for (int i=0; i<N; i++)
for (int j=i; j<N; j++)
fun1(i,j);
Above is a nested for loop. The first for loop goes from 0 to N, and the second for loop goes from i to N. What is the time complexity of the above code?
edit: fun1 is o(1)
Above is a nested for loop. The first for loop goes from 0 to N, and the second for loop goes from i to N. What is the time complexity of the above code? edit: fun1 is o(1) 

O(n²*O(fun)). Clearly the answer depends on the complexity of fun. Edit: As fun() = O(1), the complexity loop complexity is O(n²) 


The number of loops are as follows 1+2+3+...+N which is N * (N + 1)/2 = N^2/2 + N/2. So, the time complexity is O(N^2/2 + N/2) = O(N^2) 


Since 


The outside for loop will run the inner for loop N times. The inner for loop will call the fun1(i,j) N times on the first cycle of the outer loop. Then (N1) times on the second cycle of the outer for loop. Then (N2) times, then (N3) times and so on all the way to the Nth cycle (i = N1) of the outside loop when fun1(i,j) will run only once. So we are running fun1(i,j) an average of N/2 times on every iteration of the inside loop. Thus assuming fun1(i,j) has a complexity of O(fun1(i,j)) we get a total complexity of O(n * (n/2) * O(fun1(i,j))) = O(n^2/2 * O(fun1(i,j))) But since we can ignore numerical constants for large values of N to gauge complexity the order of complexity of your code will be O(n^2 * O(fun1(i,j))) Since fun1(i,j) is constant time O(fun1(i,j)) = O(1) and the complexity of your code will be O(n^2) A similar example can he seen here in this Selection Sort Algo. See the selection sort algorithm. Here instead of your fun1(i,j) a simple assignment line 'index_of_min = y;' is used but this is just like your example and may be helpful.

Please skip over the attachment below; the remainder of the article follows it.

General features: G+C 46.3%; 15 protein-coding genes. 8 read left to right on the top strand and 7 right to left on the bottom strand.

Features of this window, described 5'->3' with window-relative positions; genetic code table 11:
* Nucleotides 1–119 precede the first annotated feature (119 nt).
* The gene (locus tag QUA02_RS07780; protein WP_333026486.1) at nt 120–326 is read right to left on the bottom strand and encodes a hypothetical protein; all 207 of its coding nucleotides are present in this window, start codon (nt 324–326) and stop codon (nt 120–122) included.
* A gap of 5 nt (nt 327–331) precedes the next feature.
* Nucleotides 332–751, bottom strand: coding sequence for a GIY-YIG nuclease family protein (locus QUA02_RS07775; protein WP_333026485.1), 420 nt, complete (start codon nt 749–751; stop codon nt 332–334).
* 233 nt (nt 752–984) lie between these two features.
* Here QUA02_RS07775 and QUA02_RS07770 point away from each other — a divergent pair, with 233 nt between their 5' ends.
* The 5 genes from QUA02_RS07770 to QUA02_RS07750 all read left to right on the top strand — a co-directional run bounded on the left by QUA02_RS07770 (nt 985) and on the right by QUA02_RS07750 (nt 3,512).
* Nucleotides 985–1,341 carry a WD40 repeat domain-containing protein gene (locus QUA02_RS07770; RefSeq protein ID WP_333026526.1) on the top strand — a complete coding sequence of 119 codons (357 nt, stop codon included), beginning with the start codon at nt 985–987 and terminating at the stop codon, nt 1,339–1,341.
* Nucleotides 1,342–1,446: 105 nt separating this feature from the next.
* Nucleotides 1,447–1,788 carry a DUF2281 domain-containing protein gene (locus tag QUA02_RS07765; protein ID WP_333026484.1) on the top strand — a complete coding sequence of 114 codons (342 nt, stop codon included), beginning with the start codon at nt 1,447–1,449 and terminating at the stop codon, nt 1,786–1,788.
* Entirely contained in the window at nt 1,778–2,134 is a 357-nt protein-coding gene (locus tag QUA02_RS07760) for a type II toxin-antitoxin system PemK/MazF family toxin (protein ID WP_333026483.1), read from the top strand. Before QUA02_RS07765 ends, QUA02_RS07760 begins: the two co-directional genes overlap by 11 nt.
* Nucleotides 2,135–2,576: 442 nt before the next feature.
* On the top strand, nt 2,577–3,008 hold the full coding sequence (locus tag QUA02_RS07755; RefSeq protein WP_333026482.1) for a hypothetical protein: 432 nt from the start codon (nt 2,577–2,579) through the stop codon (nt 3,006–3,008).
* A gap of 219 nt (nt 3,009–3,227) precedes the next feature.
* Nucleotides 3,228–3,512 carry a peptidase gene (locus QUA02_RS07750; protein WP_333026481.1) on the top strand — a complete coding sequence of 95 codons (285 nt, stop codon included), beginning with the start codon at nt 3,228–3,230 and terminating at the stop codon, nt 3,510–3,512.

The body of the inner loop executes and The total growth of time of the code will depend on the complexity of EDIT As you have edited that 


fun1
, don't you think? – ybungalobill Jun 12 '12 at 16:34O(N^2 * fun1())
. – Luchian Grigore Jun 12 '12 at 16:35